Winter Menu 2015
Food in Progress
Modern Fine Dining: Moving Forward with Respect to the Past
Started off with a glass of NV Cattier 'Brut Antique' Premier Cru, Champagne, France
Snacks: In Search of "New": Cuisines: The Emergence of the Nordic
Buckwheat and rutabaga blini with peppered mackerel and radish
Marinated cuttlefish with beet, sea weeds, and trout roe
Smoked oyster, potato gel, and horseadish
King crab with carrot, sea buckthorn, and dill
Amuse Bouche: The Remains of a Spanish Movement: Flavors Left From a Technical
Langoustine in its shell, chorizo, pine nut and citrus
Variations of onion, cipollini petals and caramelized jus with bacon, sourdough, and cultured butter
Bread and butter paring: Ciabetta? with goat's milk butter
A Gift: The Humility of Broth: A Pursuit of the Purity of Flavor
Scallop in its shell with salt roasted kohlrabi and a scallop truffle dashi
Second Course: Mining Traditions: What is Old is New Again
Grilled lobster on rice with uni and coffee
Bread and butter paring: Washington beer bread with cow's milk from Normandy
A Gift: Whole Animal Conservation: Nose to Tail Fine Dining
Bone marrow custard with cornered veal and flavors and gribiche
Deviled kidneys with parsley root and foam
Veal tongue blanquette
Black Truffle Pilsner
Main Course: A New Fusion: Forward Thinking with Respect for Tradition
Fallow venison with funnel, red fruits, farro, and butter milk with a hibiscus and current jus
Bread and butter paring: Pretzel and goat milk
2nd service Venison cheek with fourchette sweet potato and green curry coco blanc
Quadrello di Butala, Pecorino Foglie DiNoce, Pecorino Ginepro, L'Amuse Brabander Goat Gouda
Pineapple, celery, and mint granite
Mango, quark, and chocolate gateau
Papaya and guava spritzer
White chocolate and ginger namelaka with blood orange
Chocolate cake with pecan, coconut, and kaffir lime
I don't say this too often but Sixteen is operating on a totally different level and it's a serious contender for a third Michelin star. I didn't have high expectations when arriving but at the end of the meal, I was literally speechless. One of the highlights of the meal wasn't even a course. It was...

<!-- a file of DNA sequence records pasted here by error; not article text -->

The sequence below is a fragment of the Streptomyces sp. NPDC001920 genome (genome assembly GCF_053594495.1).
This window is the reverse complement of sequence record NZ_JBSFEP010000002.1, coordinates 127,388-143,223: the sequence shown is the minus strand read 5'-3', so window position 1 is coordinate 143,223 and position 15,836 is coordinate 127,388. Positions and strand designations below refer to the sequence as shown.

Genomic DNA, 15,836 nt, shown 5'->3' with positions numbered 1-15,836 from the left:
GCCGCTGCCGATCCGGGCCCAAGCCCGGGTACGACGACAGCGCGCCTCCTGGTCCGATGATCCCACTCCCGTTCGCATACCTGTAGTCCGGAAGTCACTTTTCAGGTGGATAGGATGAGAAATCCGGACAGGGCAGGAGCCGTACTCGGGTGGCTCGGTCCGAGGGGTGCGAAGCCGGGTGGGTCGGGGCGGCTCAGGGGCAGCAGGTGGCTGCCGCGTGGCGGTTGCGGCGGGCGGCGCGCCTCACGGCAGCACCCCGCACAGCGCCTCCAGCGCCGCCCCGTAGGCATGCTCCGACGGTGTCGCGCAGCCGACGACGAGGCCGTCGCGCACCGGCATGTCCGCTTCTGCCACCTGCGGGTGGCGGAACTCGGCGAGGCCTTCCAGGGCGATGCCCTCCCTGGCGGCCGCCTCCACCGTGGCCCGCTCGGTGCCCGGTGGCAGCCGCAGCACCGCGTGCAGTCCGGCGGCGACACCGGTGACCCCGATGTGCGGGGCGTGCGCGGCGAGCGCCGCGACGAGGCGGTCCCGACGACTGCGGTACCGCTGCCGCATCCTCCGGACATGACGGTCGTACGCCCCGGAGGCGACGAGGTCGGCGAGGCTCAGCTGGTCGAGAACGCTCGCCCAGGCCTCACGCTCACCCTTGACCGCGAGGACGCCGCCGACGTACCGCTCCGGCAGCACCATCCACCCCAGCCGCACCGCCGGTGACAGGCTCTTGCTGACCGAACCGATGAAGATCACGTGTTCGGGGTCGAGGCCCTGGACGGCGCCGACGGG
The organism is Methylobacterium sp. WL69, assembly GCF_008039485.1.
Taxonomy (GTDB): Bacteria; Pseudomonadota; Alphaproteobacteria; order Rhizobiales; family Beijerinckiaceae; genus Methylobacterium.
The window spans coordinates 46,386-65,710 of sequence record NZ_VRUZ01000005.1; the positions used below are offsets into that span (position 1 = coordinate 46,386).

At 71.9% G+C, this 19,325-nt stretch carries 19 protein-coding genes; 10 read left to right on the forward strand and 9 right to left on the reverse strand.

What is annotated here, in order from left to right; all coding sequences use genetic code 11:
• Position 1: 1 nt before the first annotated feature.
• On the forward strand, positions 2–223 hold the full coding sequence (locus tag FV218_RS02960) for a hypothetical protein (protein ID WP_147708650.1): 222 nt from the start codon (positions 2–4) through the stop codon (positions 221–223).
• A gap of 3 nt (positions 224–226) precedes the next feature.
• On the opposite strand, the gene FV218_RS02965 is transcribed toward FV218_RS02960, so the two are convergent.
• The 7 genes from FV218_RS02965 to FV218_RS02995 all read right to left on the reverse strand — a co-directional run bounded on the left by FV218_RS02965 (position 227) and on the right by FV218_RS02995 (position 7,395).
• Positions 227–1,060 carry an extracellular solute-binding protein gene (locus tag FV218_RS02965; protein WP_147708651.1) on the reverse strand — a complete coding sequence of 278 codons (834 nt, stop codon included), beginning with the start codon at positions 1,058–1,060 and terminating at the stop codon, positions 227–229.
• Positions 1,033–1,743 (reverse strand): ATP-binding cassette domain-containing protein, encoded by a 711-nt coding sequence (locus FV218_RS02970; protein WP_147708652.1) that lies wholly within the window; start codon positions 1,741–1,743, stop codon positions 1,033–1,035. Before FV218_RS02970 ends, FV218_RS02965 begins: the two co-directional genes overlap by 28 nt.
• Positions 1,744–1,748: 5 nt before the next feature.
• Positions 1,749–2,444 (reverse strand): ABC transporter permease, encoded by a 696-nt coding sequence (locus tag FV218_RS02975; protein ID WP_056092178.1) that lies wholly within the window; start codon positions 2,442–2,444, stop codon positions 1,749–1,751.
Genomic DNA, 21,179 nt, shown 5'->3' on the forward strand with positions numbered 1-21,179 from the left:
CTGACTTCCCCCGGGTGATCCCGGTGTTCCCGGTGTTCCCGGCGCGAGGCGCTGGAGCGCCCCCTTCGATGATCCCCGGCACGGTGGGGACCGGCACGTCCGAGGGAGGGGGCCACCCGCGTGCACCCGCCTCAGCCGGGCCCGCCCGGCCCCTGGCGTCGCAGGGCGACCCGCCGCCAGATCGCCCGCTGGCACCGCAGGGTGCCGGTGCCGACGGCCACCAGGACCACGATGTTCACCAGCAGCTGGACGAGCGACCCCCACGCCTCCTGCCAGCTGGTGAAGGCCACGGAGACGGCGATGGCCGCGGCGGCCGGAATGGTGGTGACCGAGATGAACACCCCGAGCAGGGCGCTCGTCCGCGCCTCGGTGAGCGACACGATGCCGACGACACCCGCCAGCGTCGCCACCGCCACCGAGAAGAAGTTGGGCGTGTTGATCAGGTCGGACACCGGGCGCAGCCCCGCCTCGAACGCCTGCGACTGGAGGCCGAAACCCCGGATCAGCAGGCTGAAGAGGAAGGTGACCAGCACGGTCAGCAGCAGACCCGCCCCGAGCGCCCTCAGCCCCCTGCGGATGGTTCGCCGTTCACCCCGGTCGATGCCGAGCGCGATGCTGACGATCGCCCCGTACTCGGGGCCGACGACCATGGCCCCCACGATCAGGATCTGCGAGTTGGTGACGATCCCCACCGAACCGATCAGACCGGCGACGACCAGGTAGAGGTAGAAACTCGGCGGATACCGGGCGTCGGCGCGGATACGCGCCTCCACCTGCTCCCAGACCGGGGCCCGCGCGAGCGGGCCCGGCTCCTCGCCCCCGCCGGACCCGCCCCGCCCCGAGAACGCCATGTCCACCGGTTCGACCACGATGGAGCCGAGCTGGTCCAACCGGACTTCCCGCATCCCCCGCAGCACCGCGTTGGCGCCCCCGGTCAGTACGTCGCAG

Since I live in "Craft Beer Capital of America", my server was kind enough to give me a sample of a $120 bottle of beer, Moody Tongue's Black Truffle Pilsner.
It was amazing. I'm actually considering ordering this the next time I'm here.
The second highlight was the bread and butter paring. Normally, bread is served at the beginning of the meal and the butter is often overlooked. At Sixteen, the various cow and goat milk butters that were served complimented the bread paring perfectly.
Overall, I feel the courses were aligned for a two-Michelin star establishment. What makes Chef Lents stand out in Chicago is he's creating his own lane. For example, when I dine at Alinea, I see elBulli. At Grace, I see Alinea. While their dishes are different, the influence is obvious. At Sixteen, I assume I will get the French Laundry or Joel Robuchon but I was completely wrong. The influences are from all over the place. This is refreshing because I feel that I won't experience the same courses season after season. It sort of forces you to want to come here every season to experience a total different menu.
Will Sixteen ever get a third star? I think so. It's going to come down to service and decor. Of all of the 3-starred Michelin restaurants that I've been to around the world, most had great spaces with high-end furnishings and amazing interiors. I joke about this but a 3-star Michelin restaurant feels like you need a 781 credit score to walk into the door.
Trump International Hotel & Tower Chicago
401 N. Wabash Avenue
Chicago, IL 60611